the inhabitants of our ghettoes who demand something that they call ‘respect’, which they extort by fear — for lack of any other means by which to earn it.
Muslims, he writes,
are not deceived by pusillanimous apologies or the odious, unctuous, and fatuous expressions of sympathy and understanding for their feelings that have emerged from official circles in Britain and America, in a vain and cowardly attempt to defuse the situation by a precipitate though insincere abandonment of the best values of the Enlightenment. Would Voltaire have caved in so cravenly?
The Islamic fundamentalists
know perfectly well that the West does not respect them, and that the only way they can cut a figure in the world is by terror. Technologically, scientifically, artistically, philosophically, economically they are nullities: but they know how to be vicious, and that makes up for every other defect. If the world will not listen to their tedious religiose lucubrations, it will at least pay heed to their bloodcurdling threats. Each expression of pseudo-understanding is music to their ears: they know that threats of mass decapitation and killing in the streets have worked. It is an open invitation for more of the same.
The Western democracies, says Dalrymple,
have demonstrated a lack of resolve comparable only to that of Chamberlain and Daladier in the face of Hitler, though without the extenuating circumstances (Chamberlain, at least, had a genuine and humane horror of war).
The problem for Muslim countries is even worse.
Whatever the doctrines of Islam, it is a fact that there are countless Muslims who are content to live and let live, and who are by no means religious fanatics. In the Islamic world, I have been met almost everywhere with kindness and hospitality. In some respects, Islamic societies are notably superior to our own. People behave in a more dignified manner than among us. There is very great poverty in Cairo, for example, but not the willful degradation, at least in public, that you see almost everywhere in the West.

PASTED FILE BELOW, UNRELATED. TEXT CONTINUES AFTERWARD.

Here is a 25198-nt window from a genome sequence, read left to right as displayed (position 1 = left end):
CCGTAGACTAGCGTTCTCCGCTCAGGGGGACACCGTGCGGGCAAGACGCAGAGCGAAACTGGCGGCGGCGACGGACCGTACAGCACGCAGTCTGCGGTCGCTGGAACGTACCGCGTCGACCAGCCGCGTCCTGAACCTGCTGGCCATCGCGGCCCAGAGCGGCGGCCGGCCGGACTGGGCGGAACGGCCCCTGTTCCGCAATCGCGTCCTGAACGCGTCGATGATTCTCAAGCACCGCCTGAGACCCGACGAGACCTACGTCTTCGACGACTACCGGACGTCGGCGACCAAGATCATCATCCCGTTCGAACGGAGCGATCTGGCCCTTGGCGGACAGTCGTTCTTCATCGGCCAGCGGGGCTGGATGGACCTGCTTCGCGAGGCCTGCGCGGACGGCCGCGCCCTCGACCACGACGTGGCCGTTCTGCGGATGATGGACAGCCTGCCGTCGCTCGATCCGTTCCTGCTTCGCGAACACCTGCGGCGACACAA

seems to allow no way of institutionalizing moderation, beyond repression. Muslims, especially those in power, find it difficult to admit to enemies claiming religious purity, for fear of being branded anti-Islamic.
No Islamic country
will allow even closely argued intellectual public criticism of Islam of the kind that Christianity has now had to withstand for hundreds of years.
If you can’t criticise Islam publicly,
there can be no moderation founded upon anything except force, which is not only susceptible to counterforce, but intellectually and emotionally incoherent. It is surely emblematic of the extremely fragile existential position of Islam that a scholarly book such as Ibn Warraq’s Why I Am Not a Muslim is not widely available in Muslim countries, to put it mildly (unlike The Protocols of the Elders of Zion, for respect is a strictly one-way street in the opinion of many Muslims).
What we are seeing, Dalrymple explains,
is the confrontation of a society with a pre-Enlightenment way of thinking with a society with a post-Enlightenment way of thinking. And however much we may criticize the Enlightenment, as being in some respects shallow, or as leading to the destruction of any transcendent meaning to human life, the irreducible fact is that we are all children of the Enlightenment, and when — as now — we see the freedom that the Enlightenment wrought challenged in so intellectually primitive and thuggish a way, we realize for once how very much we owe to the Enlightenment. You don’t really appreciate something until you have lost it, or at least are in danger of losing it; and no philosophical critic of the Enlightenment has ever really wanted to live in a pre-Enlightenment society.
The fundamental problem of the Muslim world is that
it wants the material fruits or benefits of the Enlightenment without the Enlightenment itself. A considerable proportion of the large migrant population from Islamic countries to Europe has wanted this too, which is why many such migrants are notably less successful in their adopted countries than their Hindu, Sikh, and Chinese counterparts. Muslims have been trying to square this circle for well over a century, since they first became aware of just how retarded they were by comparison with a civilization that theirs once more than equaled. Like the inhabitants of the ghetto, they want the respect of the rest of the world without wishing to do the things necessary to obtain it.